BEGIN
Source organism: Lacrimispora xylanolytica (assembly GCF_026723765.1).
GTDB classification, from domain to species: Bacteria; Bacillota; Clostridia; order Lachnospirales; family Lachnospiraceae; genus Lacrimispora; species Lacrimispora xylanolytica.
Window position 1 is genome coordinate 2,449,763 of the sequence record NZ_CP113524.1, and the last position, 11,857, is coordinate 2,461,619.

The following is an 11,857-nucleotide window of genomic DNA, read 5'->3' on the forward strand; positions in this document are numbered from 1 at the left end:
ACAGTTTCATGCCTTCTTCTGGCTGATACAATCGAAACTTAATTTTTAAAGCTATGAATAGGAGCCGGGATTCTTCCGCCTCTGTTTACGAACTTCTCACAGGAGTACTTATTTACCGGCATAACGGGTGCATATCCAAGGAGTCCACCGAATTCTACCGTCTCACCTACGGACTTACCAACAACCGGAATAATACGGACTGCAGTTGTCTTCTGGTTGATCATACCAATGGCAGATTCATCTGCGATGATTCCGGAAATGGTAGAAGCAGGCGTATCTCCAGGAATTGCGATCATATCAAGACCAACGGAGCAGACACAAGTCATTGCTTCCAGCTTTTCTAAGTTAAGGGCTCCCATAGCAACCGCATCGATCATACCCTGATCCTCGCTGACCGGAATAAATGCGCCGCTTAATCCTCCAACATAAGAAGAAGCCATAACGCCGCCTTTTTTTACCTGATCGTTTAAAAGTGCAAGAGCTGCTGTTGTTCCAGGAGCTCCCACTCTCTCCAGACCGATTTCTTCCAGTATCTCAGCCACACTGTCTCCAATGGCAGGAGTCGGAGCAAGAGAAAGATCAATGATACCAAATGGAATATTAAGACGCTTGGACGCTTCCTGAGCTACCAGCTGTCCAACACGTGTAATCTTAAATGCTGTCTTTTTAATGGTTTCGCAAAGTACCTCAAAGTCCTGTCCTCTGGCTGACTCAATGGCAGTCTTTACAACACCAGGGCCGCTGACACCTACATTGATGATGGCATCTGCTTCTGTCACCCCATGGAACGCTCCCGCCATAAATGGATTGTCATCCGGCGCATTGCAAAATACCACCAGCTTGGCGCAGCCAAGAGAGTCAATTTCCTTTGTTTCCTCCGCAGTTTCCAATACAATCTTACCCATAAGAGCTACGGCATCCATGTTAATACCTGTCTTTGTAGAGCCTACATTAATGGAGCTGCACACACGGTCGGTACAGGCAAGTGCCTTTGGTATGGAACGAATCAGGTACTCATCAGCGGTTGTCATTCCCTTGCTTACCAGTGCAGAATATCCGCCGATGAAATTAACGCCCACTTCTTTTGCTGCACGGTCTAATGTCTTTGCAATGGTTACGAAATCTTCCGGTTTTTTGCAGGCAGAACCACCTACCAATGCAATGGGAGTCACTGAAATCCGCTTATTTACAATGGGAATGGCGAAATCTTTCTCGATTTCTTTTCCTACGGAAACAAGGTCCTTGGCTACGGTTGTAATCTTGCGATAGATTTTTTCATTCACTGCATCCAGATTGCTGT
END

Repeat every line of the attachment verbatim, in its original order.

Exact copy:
Source organism: Lacrimispora xylanolytica (assembly GCF_026723765.1).
GTDB classification, from domain to species: Bacteria; Bacillota; Clostridia; order Lachnospirales; family Lachnospiraceae; genus Lacrimispora; species Lacrimispora xylanolytica.
Window position 1 is genome coordinate 2,449,763 of the sequence record NZ_CP113524.1, and the last position, 11,857, is coordinate 2,461,619.

The following is an 11,857-nucleotide window of genomic DNA, read 5'->3' on the forward strand; positions in this document are numbered from 1 at the left end:
ACAGTTTCATGCCTTCTTCTGGCTGATACAATCGAAACTTAATTTTTAAAGCTATGAATAGGAGCCGGGATTCTTCCGCCTCTGTTTACGAACTTCTCACAGGAGTACTTATTTACCGGCATAACGGGTGCATATCCAAGGAGTCCACCGAATTCTACCGTCTCACCTACGGACTTACCAACAACCGGAATAATACGGACTGCAGTTGTCTTCTGGTTGATCATACCAATGGCAGATTCATCTGCGATGATTCCGGAAATGGTAGAAGCAGGCGTATCTCCAGGAATTGCGATCATATCAAGACCAACGGAGCAGACACAAGTCATTGCTTCCAGCTTTTCTAAGTTAAGGGCTCCCATAGCAACCGCATCGATCATACCCTGATCCTCGCTGACCGGAATAAATGCGCCGCTTAATCCTCCAACATAAGAAGAAGCCATAACGCCGCCTTTTTTTACCTGATCGTTTAAAAGTGCAAGAGCTGCTGTTGTTCCAGGAGCTCCCACTCTCTCCAGACCGATTTCTTCCAGTATCTCAGCCACACTGTCTCCAATGGCAGGAGTCGGAGCAAGAGAAAGATCAATGATACCAAATGGAATATTAAGACGCTTGGACGCTTCCTGAGCTACCAGCTGTCCAACACGTGTAATCTTAAATGCTGTCTTTTTAATGGTTTCGCAAAGTACCTCAAAGTCCTGTCCTCTGGCTGACTCAATGGCAGTCTTTACAACACCAGGGCCGCTGACACCTACATTGATGATGGCATCTGCTTCTGTCACCCCATGGAACGCTCCCGCCATAAATGGATTGTCATCCGGCGCATTGCAAAATACCACCAGCTTGGCGCAGCCAAGAGAGTCAATTTCCTTTGTTTCCTCCGCAGTTTCCAATACAATCTTACCCATAAGAGCTACGGCATCCATGTTAATACCTGTCTTTGTAGAGCCTACATTAATGGAGCTGCACACACGGTCGGTACAGGCAAGTGCCTTTGGTATGGAACGAATCAGGTACTCATCAGCGGTTGTCATTCCCTTGCTTACCAGTGCAGAATATCCGCCGATGAAATTAACGCCCACTTCTTTTGCTGCACGGTCTAATGTCTTTGCAATGGTTACGAAATCTTCCGGTTTTTTGCAGGCAGAACCACCTACCAATGCAATGGGAGTCACTGAAATCCGCTTATTTACAATGGGAATGGCGAAATCTTTCTCGATTTCTTTTCCTACGGAAACAAGGTCCTTGGCTACGGTTGTAATCTTGCGATAGATTTTTTCATTCACTGCATCCAGATTGCTGT